Opening Keynote Presentation: Deliver SharePoint Success – Achieve Organisational Buy-In to Transform Your Enterprise

Dux Raymond Sy, Innovative-e, Inc. (USA)

I’ve always wanted to see Dux in action. My only exposure to him in the past has been over twitter with a constant stream of tweets, but the feedback and aura he seems to have made it worth it alone. I wasn’t disappointed. This session was a great start and set the tone for a great couple of days – plus a little Gangnam style never goes astray.

Key takeaways:

  • The 5 steps to achieve Organisational buy-in
  1. Gain executive engagement
  2. Educate & engage the business
  3. Assess enterprise readiness
  4. Establish SharePoint roadmap
  5. Promote sustainable adoption

Keynote Presentation: How eBay Built One Integrated Social Network to Increase Adoption on Collaboration With SharePoint!

Ramin Mobasseri, eBay Inc. (USA)

This one was a really interesting presentation to see how a major company like eBay was leveraging social and building upon SharePoint. The insights were great and inspiring, identifying how much can be achieved by integrating other networks into a SharePoint hub.

Key takeaways:

  • Develop a world-class intranet and don’t be afraid to integrate multiple tools

IM – Bridging the Gap Between the Technology and the Business

Megan Skapin, Santos Ltd

This session was a bit of a surprise packet and an excellent case study into how a major organisation implemented their information management strategy on SharePoint. Megan came across as someone who has gained so much experience from the process and had so many valuable insights into the lessons learnt throughout.

Key takeaways:

  • Executive buy-in is critical for success
  • Identify technology champions to promote the system internally
  • Start small, manage scope and continually add value in phased roll outs

Managing Demand, Responding to Change and Sustaining Adoption

Andrew Jolly, OBS

Continuing the theme of how to successfully implement a SharePoint solution, this session was another which helped ram home some of the key concepts and themes that were being delivered at this conference. It was good to get an insight from someone in a similar consulting situation as our company.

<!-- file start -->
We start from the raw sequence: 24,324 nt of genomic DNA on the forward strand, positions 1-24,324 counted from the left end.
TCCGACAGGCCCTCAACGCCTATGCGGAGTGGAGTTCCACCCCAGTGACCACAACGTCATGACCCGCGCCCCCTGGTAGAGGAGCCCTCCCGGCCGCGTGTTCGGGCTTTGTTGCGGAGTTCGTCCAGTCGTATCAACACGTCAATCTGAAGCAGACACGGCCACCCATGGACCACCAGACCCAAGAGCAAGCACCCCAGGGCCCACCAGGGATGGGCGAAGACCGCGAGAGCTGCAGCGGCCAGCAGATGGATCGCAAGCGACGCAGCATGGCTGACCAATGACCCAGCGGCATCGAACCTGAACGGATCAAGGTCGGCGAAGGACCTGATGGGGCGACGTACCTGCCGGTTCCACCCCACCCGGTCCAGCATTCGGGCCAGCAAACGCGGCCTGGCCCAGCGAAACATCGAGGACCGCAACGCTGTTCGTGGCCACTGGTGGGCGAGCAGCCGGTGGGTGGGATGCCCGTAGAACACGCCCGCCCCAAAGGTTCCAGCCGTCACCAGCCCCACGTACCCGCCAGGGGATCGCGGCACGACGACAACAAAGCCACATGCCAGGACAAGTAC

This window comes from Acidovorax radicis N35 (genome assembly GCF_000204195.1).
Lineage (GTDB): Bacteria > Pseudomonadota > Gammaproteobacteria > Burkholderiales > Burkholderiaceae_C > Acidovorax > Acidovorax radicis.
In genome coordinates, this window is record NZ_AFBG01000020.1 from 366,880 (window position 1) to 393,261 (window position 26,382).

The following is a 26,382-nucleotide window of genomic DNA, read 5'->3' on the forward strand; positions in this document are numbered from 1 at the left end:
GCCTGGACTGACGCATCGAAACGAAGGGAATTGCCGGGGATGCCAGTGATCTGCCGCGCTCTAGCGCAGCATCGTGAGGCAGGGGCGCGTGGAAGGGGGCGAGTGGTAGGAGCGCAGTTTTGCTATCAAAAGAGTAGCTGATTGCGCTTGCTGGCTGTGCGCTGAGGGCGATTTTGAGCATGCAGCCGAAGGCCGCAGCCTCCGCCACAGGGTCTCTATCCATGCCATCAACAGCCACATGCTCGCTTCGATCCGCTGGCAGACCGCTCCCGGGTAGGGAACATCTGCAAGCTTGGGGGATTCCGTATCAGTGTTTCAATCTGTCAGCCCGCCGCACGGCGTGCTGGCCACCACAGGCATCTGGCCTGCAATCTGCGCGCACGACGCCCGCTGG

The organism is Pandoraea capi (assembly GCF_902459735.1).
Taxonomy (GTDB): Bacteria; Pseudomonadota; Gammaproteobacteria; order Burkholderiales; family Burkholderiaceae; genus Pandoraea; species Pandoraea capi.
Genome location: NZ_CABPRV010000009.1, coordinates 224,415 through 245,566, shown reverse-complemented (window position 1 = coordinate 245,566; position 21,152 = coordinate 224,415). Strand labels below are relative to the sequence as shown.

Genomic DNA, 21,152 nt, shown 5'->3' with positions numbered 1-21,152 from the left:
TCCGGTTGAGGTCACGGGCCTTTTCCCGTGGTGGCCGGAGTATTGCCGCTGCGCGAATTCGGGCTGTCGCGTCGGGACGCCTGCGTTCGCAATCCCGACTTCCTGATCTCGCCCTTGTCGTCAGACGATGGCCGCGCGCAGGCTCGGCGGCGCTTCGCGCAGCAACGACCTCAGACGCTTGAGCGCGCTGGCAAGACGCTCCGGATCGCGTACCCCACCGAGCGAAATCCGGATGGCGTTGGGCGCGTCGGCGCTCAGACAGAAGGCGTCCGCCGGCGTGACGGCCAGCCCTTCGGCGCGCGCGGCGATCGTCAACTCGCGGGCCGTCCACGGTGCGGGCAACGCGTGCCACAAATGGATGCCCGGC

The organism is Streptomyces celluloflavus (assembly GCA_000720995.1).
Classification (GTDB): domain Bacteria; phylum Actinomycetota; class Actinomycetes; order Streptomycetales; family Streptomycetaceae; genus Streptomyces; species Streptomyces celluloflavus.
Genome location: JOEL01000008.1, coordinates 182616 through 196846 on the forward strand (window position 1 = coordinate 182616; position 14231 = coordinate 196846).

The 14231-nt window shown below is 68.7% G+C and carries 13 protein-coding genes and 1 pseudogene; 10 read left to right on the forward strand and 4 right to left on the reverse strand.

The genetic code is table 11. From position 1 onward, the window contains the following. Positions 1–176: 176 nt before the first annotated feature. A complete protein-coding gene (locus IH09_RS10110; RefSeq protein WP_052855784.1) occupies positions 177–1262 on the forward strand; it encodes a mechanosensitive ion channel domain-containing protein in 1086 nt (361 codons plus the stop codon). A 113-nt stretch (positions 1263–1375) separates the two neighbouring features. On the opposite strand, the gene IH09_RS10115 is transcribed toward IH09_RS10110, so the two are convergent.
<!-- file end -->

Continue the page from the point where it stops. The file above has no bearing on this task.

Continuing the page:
Key takeaways:

  • Changing perceptions, setting expectations and educating users is a major key to success
  • Don’t fear change, ensure that the system is able to change to meet business needs

Achieving Accessibility in SharePoint

Neil King, Vision Australia

Accessibility is a personal interest of mine and this was one of the sessions I was most looking forward to. Unfortunately, having previously read the white paper in which this presentation was largely based upon, it didn’t offer too many new insights – but the benefits were there for the crowd which hadn’t delved too deeply into accessibility, and the greater the awareness is amongst business the better.

Key takeaways:

  • Accessibility is achievable in SharePoint 2010 with appropriate customisation and governance

Other takeaways:

Aligning SharePoint to the Business – Why It’s Important

Garth Luke, AvePoint, Inc. (USA)

I loved this presentation. I was curious to see how it would pan out considering we at Ignia are AvePoint partners, plus I’ve had some exposure to Garth via twitter. Overall the content was thorough, expansive and well delivered – I really have no idea how it all fit in to one session.

Key takeaways:

  • Understand the business vision and goals – map the technology to the business
  • Ensure compliance and governance is in place
  • Build a structure, process and change management methodology to sustain growth

Leveraging the Power of Social Media, Without Using the F-Word

Josh Sewell, Velrada

While I’m already a convert to the Benefits of Harnessing Social in SharePoint for the Enterprise, I thought I’d come along to this one to support a fellow Perth-based consultant. It was good to see another consultant peddling a similar message, the more it’s heard around Perth the sooner organisations will start embracing social in a big way.

Key takeaways:

  • For social to be a success, in needs both organisational buy-in and the right organisational culture
  • Measuring the benefits of social will be a key to future social success

Discussion Session 2: How to Best Develop Requirements for SharePoint Projects

Dux Raymond Sy, Innovative-e, Inc. (USA)

This was a bit of a different type of session and based on the track I attended could be deemed to be a success. The discussion-based way of delivering the concepts worked well, and while I don’t think it was particularly better than if it was done as a presentation or workshop, it added value in terms of getting attendees talking to each other and networking.

Show Me the Money – A Practical Framework for SharePoint Metrics

Susan Hanley, Susan Hanley LLC (USA)

Somewhat sheepishly I must admit that this was my first introduction to Susan as a presenter or even as a ‘SharePoint personality’. What an eye opener – brilliant presenter, absolute gun on the topic and clearly world-class. I enjoyed this session immensely and if I was having any doubts about attending the closing keynote later in the day this session put that to rest.

Key takeaways:

  • Identify the business objectives, stakeholders, the metrics and how to collect them